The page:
“No man is an island entire of itself; every man / is a piece of the continent, a part of the main” So wrote John Donne in his oft-quoted Meditation XVII. Theodore Fleming, we can assume has, at least at some point in the past, likely read Donne’s famous meditation, and perhaps was even thinking about it as he examined the discoveries he made in his study of cactus pollination and pollinators near Sonora, Mexico.
When Charles Bowden’s Killing the Hidden Waters was first published in 1977, the population of Arizona – the U.S. state in which he was then living and part of the region in which so much of his narrative takes place – was a little under two-and-a-half million people. In 2003, the year in which his new introduction “What I Learned Watching the Wells Go Down” was added to the fifth paperback printing of the book, the state’s population had risen to over five million. Most who read it thought it both inspired and brilliant, but according to his opening words in the new introduction, he “went wrong.”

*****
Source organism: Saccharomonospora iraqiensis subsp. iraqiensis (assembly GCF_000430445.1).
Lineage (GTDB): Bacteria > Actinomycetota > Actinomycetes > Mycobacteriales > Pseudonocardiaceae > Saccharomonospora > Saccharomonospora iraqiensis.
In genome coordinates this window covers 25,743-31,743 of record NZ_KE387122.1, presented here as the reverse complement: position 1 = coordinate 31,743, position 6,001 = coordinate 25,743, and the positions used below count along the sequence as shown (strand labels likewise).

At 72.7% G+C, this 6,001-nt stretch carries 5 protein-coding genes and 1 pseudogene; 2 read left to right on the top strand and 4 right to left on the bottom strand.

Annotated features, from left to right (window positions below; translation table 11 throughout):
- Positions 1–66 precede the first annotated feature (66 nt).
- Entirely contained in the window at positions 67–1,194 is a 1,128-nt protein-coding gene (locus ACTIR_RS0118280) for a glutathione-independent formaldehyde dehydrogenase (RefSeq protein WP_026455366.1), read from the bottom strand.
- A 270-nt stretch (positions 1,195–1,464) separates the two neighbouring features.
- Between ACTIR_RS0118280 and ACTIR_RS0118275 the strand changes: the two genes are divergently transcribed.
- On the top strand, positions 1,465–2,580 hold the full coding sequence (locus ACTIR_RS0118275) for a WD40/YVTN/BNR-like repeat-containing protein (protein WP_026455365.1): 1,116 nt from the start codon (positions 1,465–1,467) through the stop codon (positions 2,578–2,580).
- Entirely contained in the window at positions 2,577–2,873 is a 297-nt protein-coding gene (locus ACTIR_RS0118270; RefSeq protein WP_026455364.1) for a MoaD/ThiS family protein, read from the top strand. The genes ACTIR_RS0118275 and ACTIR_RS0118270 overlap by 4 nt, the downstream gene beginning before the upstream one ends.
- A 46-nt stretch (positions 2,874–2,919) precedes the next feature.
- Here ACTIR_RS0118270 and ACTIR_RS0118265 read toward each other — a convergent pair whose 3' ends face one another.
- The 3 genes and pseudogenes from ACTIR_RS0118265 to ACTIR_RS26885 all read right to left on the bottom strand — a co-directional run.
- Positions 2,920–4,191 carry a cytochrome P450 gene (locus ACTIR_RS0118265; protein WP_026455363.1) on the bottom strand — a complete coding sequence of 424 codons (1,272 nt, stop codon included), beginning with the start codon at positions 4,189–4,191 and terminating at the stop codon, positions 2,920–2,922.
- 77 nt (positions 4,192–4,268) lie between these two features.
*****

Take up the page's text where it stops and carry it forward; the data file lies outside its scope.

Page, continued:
As Bowden told Brooke Gladstone during an interview on WNYC’s On the Media regarding his recent book Dreamland, “My dream is to invite a reader into a room and pour a nice cup of tea and then nail the damn door shut.” It is a dream that he has unquestionably realized.